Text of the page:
Monday, May 18, 2009

LA's Hammer Museum - It Is What It is...Conversations about Iraq

May 16 I was invited to LA's Hammer Museum to participate as a “guest expert" in Jeremy Deller's installation, " It Is What It is...Conversations about Iraq". With participants from diverse backgrounds participating in the 3 hour conversation, I shared my experiences of Iraq - and in my case, also Israel, West Bank, Lebanon, Syria, and Afghanistan as described in the book, Long Time Passing.

Prior to these Conversations, British artist Jeremy Deller and his colleagues had towed a rusted hulk of a suicide bombed vehicle (looked like it been a passenger sedan) around the US and engaged Americans about war and its consequences. (The vehicle can be seen in the foreground of a couple of photos.)

Asked why he chose to do an installation of this sort in the US and not in the UK, Jeremy Deller responded, "...I think there’s a massive gap in information and sensible discussion about Iraq. Still. It’s patronizing thing to say, I know, but it might be needed slightly more here. It’s not that Britain is better -- It’s not great, but I think Britain isn’t so oppositional in terms of discussion. ... It is your war, after all. It isn’t a British war. We just tagged along."

While this "massive gap in information" and the "oppositional" nature "in terms of discussion" is true at the US macrocosm, at the microcosm of the Hammer Museum courtyard, participants really reached out to engage one another and me.

I found this exhibit by British artist Jeremy Deller, true to how he envisioned and designed it. The diverse group of individuals who showed up to talk candidly and with real curiosity was most welcome.

It was, as we say, "a thing of beauty"!

What was beautiful about it? Discussion participants were random members of the local community visiting the museum. While the event was advertised and some participants came specifically to attend, many folks who joined in were simply passing by. They found a seat and joined a wide ranging conversation from:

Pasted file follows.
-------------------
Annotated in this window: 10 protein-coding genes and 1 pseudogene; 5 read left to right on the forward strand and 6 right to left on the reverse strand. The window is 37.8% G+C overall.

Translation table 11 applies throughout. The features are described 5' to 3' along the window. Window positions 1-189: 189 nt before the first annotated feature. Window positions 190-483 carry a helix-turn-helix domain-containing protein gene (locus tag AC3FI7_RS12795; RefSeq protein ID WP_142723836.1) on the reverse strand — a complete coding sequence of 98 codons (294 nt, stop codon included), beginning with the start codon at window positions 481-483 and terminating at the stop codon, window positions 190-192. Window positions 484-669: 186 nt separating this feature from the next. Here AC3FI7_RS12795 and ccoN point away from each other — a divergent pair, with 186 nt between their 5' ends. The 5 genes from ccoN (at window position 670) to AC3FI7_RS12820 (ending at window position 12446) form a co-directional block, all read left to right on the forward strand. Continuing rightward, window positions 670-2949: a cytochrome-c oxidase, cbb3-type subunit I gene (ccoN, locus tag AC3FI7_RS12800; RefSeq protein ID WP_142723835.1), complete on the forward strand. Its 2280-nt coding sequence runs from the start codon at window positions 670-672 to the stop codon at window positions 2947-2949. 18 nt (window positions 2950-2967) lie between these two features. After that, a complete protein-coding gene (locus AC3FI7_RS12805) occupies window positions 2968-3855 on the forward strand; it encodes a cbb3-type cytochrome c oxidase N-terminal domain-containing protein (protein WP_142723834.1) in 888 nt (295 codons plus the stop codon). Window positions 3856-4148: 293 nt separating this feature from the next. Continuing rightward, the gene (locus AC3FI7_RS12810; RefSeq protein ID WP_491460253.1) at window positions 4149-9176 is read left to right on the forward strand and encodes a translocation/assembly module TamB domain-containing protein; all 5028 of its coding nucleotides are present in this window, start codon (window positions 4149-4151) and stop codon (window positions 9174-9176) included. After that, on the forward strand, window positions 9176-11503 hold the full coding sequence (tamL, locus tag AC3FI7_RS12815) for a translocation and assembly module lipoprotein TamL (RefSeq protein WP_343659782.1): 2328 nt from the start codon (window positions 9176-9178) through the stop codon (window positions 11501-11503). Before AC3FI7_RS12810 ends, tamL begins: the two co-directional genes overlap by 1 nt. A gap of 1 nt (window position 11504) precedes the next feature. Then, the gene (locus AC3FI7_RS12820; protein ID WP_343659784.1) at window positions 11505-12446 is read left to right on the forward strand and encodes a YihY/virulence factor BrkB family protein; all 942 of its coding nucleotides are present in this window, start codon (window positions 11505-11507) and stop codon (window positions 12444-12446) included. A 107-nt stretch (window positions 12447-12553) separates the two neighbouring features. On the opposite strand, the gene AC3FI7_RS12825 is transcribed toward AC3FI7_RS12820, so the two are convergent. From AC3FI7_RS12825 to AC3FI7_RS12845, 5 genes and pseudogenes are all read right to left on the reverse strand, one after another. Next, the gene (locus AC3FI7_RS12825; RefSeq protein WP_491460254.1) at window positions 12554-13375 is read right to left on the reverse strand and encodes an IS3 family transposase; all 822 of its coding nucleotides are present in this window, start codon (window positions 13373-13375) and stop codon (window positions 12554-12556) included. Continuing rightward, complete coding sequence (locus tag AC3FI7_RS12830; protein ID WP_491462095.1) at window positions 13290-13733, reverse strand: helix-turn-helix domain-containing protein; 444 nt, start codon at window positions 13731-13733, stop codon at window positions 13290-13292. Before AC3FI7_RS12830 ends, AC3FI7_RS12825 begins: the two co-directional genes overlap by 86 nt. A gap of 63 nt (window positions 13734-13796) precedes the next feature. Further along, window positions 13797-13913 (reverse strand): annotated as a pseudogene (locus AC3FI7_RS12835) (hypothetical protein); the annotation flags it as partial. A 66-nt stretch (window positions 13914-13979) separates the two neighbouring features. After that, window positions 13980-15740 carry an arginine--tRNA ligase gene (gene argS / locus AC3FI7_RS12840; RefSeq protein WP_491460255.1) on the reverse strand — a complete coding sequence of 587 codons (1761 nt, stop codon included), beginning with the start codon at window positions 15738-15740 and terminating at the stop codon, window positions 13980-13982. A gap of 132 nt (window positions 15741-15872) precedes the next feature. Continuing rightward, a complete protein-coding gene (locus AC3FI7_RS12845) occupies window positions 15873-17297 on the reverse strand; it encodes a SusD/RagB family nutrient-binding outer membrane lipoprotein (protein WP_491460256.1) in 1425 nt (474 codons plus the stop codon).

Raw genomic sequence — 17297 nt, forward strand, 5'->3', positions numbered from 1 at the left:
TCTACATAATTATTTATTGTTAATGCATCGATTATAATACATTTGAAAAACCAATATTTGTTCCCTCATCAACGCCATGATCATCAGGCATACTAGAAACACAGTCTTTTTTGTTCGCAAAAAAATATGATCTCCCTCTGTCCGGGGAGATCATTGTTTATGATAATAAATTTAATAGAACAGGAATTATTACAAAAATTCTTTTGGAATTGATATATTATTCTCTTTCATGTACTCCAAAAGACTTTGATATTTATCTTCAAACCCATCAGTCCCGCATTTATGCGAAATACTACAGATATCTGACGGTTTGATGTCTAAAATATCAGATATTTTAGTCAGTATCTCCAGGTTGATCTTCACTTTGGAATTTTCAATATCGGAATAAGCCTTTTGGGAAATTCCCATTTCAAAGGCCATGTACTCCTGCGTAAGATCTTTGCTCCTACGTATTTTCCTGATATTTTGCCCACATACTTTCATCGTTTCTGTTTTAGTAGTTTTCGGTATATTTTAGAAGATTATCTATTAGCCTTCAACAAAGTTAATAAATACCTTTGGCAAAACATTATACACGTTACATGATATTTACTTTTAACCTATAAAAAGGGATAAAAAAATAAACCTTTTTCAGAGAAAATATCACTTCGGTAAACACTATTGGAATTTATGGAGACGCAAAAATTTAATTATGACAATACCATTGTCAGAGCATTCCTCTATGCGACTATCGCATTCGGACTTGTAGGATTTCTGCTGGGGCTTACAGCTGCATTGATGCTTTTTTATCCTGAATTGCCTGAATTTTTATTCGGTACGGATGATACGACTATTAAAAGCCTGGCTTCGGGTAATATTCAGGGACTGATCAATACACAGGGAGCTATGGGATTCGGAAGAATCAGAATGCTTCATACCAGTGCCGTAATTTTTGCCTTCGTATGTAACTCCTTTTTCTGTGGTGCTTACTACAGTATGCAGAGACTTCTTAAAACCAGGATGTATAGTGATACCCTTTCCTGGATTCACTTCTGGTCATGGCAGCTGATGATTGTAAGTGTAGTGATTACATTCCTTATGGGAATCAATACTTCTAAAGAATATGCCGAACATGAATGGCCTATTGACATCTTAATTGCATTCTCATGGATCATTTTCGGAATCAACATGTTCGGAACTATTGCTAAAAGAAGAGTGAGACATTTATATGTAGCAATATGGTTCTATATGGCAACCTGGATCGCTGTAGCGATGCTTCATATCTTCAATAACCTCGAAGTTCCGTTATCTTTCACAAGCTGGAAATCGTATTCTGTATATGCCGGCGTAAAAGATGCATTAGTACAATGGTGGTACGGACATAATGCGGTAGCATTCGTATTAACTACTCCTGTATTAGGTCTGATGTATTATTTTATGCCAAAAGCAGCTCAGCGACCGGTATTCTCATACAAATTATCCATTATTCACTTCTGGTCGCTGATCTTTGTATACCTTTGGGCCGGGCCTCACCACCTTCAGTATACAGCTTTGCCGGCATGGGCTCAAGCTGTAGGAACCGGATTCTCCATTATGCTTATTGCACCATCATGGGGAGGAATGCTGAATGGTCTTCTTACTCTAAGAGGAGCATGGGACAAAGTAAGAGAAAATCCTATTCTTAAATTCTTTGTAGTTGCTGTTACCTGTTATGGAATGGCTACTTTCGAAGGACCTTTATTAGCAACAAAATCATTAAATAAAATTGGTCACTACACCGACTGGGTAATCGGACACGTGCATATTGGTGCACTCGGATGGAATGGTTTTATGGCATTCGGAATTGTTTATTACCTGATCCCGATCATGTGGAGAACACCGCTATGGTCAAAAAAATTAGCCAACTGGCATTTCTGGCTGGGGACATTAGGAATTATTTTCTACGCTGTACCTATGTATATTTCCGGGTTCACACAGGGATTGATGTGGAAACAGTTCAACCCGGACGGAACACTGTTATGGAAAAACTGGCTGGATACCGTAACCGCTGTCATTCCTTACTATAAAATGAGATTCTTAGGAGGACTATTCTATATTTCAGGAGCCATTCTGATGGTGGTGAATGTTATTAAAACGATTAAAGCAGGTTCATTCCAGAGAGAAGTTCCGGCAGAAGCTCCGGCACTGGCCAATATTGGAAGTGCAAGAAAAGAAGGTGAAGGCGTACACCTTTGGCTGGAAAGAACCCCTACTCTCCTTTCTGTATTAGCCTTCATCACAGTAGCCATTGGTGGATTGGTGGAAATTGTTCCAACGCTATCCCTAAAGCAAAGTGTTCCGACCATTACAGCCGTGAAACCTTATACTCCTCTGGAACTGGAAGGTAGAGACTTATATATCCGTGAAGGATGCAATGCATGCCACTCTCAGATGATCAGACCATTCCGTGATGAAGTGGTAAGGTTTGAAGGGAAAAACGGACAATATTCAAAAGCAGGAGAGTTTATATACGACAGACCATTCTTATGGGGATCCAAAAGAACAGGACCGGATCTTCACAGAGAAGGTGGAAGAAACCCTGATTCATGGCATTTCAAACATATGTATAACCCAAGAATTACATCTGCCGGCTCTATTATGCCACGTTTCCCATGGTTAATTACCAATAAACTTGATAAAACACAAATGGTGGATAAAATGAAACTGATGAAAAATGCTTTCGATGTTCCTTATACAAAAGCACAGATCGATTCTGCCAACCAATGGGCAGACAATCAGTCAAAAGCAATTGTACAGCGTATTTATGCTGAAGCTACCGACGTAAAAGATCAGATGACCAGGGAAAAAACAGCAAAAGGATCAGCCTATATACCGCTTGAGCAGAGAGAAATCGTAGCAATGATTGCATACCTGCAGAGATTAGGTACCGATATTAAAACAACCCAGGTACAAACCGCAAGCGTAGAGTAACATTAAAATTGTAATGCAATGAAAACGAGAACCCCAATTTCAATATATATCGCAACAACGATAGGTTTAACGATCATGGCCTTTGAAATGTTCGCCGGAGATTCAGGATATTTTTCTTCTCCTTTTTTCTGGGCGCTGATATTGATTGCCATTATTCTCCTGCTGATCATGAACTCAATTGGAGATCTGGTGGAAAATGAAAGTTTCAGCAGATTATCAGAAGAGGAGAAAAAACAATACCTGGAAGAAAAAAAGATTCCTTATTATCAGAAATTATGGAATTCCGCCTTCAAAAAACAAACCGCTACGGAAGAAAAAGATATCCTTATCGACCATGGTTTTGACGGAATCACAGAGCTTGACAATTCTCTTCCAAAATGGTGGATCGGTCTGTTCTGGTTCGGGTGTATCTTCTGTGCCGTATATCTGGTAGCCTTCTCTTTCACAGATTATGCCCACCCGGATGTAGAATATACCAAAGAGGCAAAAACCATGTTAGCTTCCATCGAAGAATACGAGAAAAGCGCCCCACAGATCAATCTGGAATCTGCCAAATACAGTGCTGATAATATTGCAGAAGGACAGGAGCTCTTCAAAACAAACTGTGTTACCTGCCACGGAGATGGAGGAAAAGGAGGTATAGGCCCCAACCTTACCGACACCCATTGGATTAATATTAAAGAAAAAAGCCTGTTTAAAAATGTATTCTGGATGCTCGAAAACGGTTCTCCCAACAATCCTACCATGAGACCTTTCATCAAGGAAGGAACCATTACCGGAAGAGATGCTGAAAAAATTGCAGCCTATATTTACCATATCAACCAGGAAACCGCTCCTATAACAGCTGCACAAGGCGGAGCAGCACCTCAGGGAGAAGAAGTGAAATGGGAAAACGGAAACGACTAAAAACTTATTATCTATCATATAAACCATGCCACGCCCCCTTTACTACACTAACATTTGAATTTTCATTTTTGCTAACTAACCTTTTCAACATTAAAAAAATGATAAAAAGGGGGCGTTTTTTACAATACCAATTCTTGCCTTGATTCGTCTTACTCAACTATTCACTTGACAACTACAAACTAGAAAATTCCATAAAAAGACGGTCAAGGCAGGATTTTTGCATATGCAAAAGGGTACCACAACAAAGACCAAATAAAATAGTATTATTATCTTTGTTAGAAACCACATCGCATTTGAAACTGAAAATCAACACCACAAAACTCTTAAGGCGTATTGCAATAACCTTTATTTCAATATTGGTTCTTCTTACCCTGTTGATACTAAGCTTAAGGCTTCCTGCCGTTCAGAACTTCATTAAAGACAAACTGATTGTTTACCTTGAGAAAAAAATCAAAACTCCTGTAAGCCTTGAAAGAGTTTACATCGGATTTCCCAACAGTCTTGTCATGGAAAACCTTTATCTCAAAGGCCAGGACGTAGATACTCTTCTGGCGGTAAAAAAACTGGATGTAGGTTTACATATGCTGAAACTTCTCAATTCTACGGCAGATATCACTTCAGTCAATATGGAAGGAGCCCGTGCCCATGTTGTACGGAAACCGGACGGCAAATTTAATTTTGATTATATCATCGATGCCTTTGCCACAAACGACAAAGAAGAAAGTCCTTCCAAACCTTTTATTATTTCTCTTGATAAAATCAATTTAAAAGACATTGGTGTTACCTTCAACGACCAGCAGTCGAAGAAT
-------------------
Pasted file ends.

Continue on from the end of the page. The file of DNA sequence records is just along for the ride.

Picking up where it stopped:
military recruitment in middle and high schools: "When I was in high school military recruiters would come into our classes and could take up a whole hour handing out surveys (we had to put our contact info on the survey, name, email, and phone number) and talking to us about what a great career we faced in the military. Some days I'd go from one class to another and the same recruiter would be in the next class doing the same thing...."

mothers and women possess a huge untapped potential to end war and perpetuate peace: "we men have messed things up so badly - these wars, the economy, the environment, and so on - and I think it is time you women have a chance to rectify these male-dominated wrongs. I'm not suggesting that women simply take over but we need women to be more pro-active and forceful, not just to demonstrate and crowd into Congress but to really strategize for the long term...."

combat troops need to find a way to forgive themselves for what they've done in war: "I'm Israeli and I served in the IDF. In the US, one thing "we" ("average Americans") are not recognizing is that many troops have done things in the heat of combat that they recognize they should not have done...and they cannot forgive themselves for it. But "we" need to find ways to forgive them too...."

We ventured into many other topics (each "expert" had a three hour shift...and every idea is worthy of discussion). I'll surface more of these topics in future posts as they are drifting around in the American macrocosm at some level albeit with different levels of opposition. It is essential that we surface these topics and engage them in ways that accepts yet marginalized disrespectful opposition - since it is the way we Americans oppose ideas that is so damaging to ongoing conversations. (This takes a particular type of that breaks the current mold and is more participative. More on that in future posts....)

The Hammer Museum event appeared to invigorate all participants and each of us was candid (no one was attacked for holding the 'wrong' view) and questioning. This allowed a blossoming of even further openness to engage 'hot' topics....

See pictures from the event.

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